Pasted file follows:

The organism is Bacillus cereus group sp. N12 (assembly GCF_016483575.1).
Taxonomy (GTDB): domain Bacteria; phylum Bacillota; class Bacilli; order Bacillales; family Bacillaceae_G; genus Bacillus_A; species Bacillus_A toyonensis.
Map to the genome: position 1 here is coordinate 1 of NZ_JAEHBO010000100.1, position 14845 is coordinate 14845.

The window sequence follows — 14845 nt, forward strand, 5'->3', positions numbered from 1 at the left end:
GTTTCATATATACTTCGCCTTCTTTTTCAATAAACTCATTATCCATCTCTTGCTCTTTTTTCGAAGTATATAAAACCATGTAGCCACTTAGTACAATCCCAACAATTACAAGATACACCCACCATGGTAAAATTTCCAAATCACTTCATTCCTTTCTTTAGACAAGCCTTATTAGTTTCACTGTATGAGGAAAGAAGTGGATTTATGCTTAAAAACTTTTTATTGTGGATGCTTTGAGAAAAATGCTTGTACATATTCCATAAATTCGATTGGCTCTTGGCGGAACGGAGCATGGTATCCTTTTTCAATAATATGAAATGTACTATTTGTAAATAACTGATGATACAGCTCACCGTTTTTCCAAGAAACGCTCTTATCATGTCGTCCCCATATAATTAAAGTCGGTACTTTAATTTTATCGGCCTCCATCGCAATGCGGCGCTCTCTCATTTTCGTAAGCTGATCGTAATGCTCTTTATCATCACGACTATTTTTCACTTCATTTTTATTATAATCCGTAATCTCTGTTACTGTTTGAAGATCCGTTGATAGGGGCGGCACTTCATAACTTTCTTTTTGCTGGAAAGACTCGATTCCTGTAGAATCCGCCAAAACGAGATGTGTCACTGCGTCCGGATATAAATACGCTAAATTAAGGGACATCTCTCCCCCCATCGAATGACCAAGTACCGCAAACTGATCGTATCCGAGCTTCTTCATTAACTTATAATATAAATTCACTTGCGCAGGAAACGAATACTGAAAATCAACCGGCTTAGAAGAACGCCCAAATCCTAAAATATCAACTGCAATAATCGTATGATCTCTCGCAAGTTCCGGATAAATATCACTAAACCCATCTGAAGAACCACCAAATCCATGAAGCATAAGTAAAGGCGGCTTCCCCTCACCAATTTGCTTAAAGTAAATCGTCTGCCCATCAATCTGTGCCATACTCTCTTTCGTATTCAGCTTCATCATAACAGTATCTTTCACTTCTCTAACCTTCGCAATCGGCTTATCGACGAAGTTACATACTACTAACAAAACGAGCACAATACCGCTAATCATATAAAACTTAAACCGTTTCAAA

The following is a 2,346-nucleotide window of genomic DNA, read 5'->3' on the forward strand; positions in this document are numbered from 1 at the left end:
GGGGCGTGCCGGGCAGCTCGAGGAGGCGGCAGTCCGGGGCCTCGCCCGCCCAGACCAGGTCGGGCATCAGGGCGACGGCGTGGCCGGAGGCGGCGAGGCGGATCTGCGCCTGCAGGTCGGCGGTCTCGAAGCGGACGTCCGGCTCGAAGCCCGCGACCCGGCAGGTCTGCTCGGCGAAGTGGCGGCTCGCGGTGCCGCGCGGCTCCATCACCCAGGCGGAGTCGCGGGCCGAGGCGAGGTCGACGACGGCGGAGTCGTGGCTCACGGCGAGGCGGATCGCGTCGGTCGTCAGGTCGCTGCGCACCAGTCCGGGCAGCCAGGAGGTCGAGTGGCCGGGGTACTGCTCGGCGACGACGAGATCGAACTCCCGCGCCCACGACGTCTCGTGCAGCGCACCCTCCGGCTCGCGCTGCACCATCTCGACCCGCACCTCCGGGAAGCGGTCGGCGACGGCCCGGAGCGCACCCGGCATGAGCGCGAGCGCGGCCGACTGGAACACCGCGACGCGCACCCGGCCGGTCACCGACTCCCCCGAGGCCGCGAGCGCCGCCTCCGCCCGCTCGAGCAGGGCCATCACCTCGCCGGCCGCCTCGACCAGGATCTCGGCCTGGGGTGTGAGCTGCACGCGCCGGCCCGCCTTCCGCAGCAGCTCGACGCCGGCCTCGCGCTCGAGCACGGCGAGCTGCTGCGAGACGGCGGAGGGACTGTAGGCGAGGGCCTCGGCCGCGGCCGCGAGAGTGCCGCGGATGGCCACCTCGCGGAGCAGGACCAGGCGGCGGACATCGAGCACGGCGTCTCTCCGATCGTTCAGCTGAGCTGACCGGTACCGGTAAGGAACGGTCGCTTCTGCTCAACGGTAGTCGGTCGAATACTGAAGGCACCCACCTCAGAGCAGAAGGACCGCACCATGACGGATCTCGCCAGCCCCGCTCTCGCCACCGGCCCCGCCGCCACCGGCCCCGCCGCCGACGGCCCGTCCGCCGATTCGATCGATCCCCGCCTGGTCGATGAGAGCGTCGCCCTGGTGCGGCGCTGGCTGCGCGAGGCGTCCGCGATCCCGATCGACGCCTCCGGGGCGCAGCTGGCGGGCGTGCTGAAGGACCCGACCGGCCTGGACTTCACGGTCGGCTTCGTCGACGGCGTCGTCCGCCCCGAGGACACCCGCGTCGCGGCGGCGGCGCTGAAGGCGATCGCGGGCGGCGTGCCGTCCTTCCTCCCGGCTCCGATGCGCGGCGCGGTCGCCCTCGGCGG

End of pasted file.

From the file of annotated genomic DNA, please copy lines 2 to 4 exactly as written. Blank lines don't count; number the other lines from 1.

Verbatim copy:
Taxonomy (GTDB): domain Bacteria; phylum Bacillota; class Bacilli; order Bacillales; family Bacillaceae_G; genus Bacillus_A; species Bacillus_A toyonensis.
Map to the genome: position 1 here is coordinate 1 of NZ_JAEHBO010000100.1, position 14845 is coordinate 14845.

The window sequence follows — 14845 nt, forward strand, 5'->3', positions numbered from 1 at the left end: